October 5 - November 11, 2000
The STEPHEN WIRTZ GALLERY is pleased to announce the exhibition of new works by KATHRYN SPENCE.
Kathryn Spence’s work explores the relationship between our emotional and physical comfort and the way it relates to our surroundings. Spence’s pieces and installations involve the piling, layering, and thus transformation of previously used and cast off materials and encourages us to look at these pieces made from trash, mud, string etc. in a new context.
For this exhibition, Spence has created installations that suggest the transformative aspects of sorting, organizing and cleaning. The new installation plays with aspects of scale and the relationship between the real and the made, the specific and the arbitrary, the concrete and the abstract. Amongst the exhibited works will be small squirrels and piles made from various cloths and materials, as well as birds, sparrows and robins made out of street trash, wire and string. In recent past exhibitions, Spence made Mud Animals that were literally coated with layers of dirt from her garden and appeared to be dejected and leaden. The effect is one that elicits both pathos and a sense of humanity. Her created objects are made to look both vulnerable and fragile by her use of ephemeral materials.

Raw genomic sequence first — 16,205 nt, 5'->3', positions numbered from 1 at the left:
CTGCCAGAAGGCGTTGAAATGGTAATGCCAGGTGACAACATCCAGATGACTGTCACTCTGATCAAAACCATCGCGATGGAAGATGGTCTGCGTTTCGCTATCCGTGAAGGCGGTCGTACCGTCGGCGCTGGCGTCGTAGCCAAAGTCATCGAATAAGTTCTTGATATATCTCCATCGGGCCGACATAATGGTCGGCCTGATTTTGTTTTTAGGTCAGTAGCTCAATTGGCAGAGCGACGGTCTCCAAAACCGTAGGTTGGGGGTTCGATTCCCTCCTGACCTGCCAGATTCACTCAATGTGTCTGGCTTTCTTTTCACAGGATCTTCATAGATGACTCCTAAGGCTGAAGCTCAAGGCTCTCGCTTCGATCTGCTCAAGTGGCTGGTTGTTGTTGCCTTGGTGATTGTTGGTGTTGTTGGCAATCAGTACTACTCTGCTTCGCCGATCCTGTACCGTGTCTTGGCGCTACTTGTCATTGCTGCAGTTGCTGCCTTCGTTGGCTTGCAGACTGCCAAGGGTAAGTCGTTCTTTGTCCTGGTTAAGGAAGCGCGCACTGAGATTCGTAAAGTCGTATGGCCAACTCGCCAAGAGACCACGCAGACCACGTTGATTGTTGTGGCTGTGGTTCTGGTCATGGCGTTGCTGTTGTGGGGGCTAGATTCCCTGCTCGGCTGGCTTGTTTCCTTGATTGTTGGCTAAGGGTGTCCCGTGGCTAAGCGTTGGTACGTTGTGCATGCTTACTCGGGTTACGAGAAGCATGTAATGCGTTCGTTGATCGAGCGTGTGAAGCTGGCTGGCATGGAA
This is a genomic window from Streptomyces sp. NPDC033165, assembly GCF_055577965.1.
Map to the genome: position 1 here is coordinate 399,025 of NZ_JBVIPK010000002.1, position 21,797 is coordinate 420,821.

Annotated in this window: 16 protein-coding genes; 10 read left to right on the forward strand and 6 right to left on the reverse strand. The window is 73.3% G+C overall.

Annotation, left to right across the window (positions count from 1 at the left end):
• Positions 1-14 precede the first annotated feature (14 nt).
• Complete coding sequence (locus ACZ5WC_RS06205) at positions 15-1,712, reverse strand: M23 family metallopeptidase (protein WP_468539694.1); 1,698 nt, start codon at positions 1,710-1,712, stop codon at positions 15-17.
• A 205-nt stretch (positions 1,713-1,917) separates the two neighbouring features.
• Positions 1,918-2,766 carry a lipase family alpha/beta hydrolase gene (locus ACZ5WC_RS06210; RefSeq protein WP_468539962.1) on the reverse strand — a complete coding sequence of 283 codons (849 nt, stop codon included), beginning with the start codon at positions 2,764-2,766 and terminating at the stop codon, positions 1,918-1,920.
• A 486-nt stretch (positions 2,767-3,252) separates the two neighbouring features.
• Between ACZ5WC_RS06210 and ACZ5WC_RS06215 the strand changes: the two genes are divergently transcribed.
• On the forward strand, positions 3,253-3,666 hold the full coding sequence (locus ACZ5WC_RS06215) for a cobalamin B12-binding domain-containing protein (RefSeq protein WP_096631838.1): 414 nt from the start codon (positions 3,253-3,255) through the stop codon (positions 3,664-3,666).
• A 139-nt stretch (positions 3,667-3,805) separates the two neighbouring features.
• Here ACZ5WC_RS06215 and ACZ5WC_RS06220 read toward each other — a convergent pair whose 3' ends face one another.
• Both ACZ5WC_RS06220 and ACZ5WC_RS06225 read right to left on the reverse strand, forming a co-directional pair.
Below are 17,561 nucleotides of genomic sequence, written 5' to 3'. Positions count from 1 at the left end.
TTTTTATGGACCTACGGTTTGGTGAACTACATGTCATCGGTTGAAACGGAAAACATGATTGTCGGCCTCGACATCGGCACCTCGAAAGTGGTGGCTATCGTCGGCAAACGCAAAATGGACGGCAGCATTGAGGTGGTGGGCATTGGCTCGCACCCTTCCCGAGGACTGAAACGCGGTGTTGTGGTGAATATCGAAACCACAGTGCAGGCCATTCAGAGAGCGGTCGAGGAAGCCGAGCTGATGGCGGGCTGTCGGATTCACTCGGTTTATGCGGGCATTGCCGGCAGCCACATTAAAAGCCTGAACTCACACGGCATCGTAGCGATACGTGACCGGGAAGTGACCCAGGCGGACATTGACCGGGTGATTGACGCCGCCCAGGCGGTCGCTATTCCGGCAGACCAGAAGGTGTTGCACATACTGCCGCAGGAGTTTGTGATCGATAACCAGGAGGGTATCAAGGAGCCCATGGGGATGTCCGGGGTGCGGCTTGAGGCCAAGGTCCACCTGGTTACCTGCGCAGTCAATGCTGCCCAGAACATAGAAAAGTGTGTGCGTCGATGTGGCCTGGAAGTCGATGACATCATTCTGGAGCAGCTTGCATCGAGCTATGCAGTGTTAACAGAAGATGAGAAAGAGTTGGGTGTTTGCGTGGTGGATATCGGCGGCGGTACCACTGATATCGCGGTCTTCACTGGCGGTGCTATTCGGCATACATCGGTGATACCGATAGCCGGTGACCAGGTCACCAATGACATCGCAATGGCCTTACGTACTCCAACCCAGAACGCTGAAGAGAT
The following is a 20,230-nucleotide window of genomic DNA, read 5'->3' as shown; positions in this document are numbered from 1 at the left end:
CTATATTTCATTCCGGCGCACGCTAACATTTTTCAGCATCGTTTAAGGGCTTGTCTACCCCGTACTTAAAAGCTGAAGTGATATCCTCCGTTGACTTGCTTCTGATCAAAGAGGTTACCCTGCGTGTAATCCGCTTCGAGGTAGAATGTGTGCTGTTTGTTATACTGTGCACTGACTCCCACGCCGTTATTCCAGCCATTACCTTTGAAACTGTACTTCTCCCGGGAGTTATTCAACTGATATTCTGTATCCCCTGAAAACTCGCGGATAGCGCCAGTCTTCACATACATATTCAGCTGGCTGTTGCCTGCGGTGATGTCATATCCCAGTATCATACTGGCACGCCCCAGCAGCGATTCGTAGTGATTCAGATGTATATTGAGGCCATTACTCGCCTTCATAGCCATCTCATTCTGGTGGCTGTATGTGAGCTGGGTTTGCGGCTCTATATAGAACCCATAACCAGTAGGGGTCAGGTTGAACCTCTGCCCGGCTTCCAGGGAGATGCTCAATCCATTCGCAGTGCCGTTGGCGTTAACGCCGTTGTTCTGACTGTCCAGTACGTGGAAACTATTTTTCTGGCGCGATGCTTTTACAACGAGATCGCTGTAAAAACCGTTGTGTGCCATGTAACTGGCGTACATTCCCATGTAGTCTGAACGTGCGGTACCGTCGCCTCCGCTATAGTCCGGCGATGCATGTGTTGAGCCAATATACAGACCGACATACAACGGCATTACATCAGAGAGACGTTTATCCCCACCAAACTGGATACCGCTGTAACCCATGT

KATHRYN SPENCE (b.1963, Stuttgart, Germany) received her M.F.A. from Mills College in 1993. She has participated in such recent exhibitions as Of the Moment: Contemporary Art from the Permanent Collection, at San Francisco Museum of Modern Art, Skin-Deep: Surface and Appearance in Contemporary Art, at The Israel Museum in Jerusalem, The 1999 Biennial Exhibition at the Orange County Museum of Art in Newport Beach and Present Tense: Nine Artists in the Nineties at the San Francisco Museum of Modern Art. Spence had her first solo museum exhibition at The Kemper Museum of Contemporary Art in 1999, and will have a solo show at The Herbert F. Johnson Museum of Art at Cornell University in Spring 2001.